Wednesday, September 22

A different Christmas – Information

For that reason, and given the dates in which we meet, it seems that his would be to pull the topic and comment on a Christmas story. In fact, although I have always tried to avoid that resource, Christmas softens me, and in recent years I have presented three stories related to the subject, at this same time, although I have tried to get them out of the conventional and have a powerful literary load. In 2017 it was A Christmas Carol, by Charles Dickens; in 2018, The Christmas Truce, by Stanley Weintraub; and last year, a novel by one of my favorite writers, The Auggie Wren Christmas Carol by Paul Auster.

This fateful year, from all the official instances, which so crushed us with the absurd “newspeak” of the “new normal” and the “de-escalation”, we are constantly being insisted that this Christmas is going to be “different” which leads the water to my mill, because it allows me to link with a novel that is very relevant: A Different Christmas, by the American John Grisham.

The protagonist of the novel, Luther Krank, is a kind of modern Scrooge. On the math, he calculates that he and his wife, Nora, could go on vacation to the Caribbean for much less than what they spent the previous year celebrating Christmas. But the point is, Luther not only wants to go on vacation over Christmas, but he wants, plain and simple, to get rid of it. Consequently, the Kranks will not buy a tree, decorate their home, give gifts, or give or attend a party. However, an unexpected phone call at the last minute leads to a change in plans. In short, it is a novel that oozes misanthropy, in direct contradiction to the usual Christmas stories, entertaining and funny, but nothing comparable to Dickens, of course.

In Elche, for the moment, Christmas focuses on the comings and goings of many citizens, as they say, “Correora pa munt, Correora pa baix.” It must be recognized that Calle Corredora and Plaça de Baix present a frankly pleasant aspect for this “amunt i abaix” walk after the recent works, especially at this time, with the Christmas lighting, which adds a festive and magical halo. There is no doubt that the performance, so far, has been a success. Whether it is sufficient in itself for the economic reactivation of the center is another question. Many of us think that perhaps it is a necessary condition, but not sufficient, and that it should be accompanied by other measures, especially regarding accessibility to the area by private transport and the scar that a central market and its surrounding fenced and deteriorated area suppose.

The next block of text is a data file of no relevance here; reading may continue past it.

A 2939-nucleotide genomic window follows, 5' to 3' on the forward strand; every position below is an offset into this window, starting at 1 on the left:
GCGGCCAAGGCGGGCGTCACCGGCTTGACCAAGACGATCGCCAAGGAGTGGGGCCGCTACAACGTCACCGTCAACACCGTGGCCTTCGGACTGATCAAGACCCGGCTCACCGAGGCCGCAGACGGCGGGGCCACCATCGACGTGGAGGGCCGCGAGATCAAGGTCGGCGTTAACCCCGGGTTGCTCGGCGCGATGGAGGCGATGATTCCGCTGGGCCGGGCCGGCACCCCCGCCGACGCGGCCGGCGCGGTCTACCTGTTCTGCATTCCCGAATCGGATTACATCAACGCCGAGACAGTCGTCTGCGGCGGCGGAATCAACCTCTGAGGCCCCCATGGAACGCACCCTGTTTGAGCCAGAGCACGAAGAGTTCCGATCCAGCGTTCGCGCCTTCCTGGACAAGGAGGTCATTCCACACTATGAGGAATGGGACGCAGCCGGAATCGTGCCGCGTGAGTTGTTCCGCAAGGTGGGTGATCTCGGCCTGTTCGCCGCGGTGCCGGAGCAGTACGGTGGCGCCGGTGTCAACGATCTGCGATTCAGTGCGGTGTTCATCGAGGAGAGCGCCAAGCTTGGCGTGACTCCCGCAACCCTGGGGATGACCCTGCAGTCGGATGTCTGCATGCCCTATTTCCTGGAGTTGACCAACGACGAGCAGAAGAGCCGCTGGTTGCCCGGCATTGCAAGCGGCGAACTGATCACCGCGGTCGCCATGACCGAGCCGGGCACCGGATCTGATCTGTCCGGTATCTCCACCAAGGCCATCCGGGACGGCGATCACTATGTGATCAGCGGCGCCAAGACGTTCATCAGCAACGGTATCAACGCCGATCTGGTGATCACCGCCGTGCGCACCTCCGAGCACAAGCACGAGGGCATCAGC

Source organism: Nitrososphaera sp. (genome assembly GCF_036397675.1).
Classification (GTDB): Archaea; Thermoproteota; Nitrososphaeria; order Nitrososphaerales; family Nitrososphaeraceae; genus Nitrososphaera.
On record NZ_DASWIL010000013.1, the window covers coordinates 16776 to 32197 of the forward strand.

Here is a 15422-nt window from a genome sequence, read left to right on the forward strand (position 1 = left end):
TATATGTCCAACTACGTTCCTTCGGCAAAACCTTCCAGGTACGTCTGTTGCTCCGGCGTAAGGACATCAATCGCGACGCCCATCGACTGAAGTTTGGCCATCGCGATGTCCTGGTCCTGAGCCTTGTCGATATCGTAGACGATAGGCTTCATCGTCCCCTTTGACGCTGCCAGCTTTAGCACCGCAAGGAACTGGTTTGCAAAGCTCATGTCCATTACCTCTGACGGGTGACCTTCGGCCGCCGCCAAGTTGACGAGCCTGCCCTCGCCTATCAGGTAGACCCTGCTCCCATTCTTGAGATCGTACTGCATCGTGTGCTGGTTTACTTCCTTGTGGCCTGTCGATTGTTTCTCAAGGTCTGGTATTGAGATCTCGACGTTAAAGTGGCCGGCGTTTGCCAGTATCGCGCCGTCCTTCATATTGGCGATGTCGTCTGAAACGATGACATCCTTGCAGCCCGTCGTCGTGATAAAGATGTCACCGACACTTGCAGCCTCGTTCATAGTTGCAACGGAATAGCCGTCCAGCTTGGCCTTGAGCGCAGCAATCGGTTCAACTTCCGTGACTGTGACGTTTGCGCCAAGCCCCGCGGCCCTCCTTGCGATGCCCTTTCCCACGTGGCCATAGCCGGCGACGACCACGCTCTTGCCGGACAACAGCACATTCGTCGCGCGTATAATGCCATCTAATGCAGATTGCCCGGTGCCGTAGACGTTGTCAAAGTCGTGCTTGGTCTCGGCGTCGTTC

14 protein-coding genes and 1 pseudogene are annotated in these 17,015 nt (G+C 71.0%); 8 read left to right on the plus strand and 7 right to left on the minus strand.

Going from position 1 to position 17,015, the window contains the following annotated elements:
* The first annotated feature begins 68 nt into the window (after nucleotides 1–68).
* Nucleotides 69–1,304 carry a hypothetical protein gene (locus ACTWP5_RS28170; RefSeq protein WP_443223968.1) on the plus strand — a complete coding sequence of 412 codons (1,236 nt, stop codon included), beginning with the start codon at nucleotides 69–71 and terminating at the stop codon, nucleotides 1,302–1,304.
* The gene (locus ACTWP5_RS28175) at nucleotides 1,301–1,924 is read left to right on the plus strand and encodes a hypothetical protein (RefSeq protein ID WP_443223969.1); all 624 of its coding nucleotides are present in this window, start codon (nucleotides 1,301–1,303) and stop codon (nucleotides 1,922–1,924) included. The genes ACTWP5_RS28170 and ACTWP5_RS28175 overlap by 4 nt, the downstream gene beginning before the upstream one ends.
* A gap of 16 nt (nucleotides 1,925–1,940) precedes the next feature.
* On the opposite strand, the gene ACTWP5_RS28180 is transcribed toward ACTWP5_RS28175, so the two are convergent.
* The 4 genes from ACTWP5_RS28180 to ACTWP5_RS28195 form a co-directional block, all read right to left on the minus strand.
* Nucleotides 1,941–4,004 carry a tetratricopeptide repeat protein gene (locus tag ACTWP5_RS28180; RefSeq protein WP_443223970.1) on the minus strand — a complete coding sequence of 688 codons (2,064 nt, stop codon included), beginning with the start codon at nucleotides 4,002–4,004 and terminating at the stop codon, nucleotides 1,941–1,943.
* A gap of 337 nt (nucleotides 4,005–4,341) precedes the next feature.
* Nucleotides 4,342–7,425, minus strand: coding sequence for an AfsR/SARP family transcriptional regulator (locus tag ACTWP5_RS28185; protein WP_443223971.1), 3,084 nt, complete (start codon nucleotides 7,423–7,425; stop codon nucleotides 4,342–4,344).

The mayor himself should not have it entirely clear. Otherwise it would not be explained the reason why he dedicated an infomercial to himself in this same newspaper, about three weeks ago, in which, for more abundance, not only did he intervene, praising the pedestrianization project, but also The municipal architect, and the person in charge of the company that has undertaken the work, did it, as far as I remember. In these endearing dates, not because of Christmas, but because the approval of the municipal budget for the next fiscal year enters its final phase, the opposition should be a little more incisive with these issues and review how much, how and in what way the local government spends money in communication. I say this because the mayor of the area, Mrs. Macià, was surprised that no one asked her any questions about the budget in the Finance Commission, when she had provided the file to all its components no less than “five” days before .

Anyway, dear readers, Elche continues as always, waiting for Godot.

PS So that not everything is critical, I think it is worth congratulating the head of programming of the Gran Teatro, and by extension the Department of Culture, precisely for having included, on December 5, the play by Samuel Beckett that gives title to this series of articles. Magnificent. Perhaps those who witnessed it, or simply those who know it, have already guessed why this section is called that.

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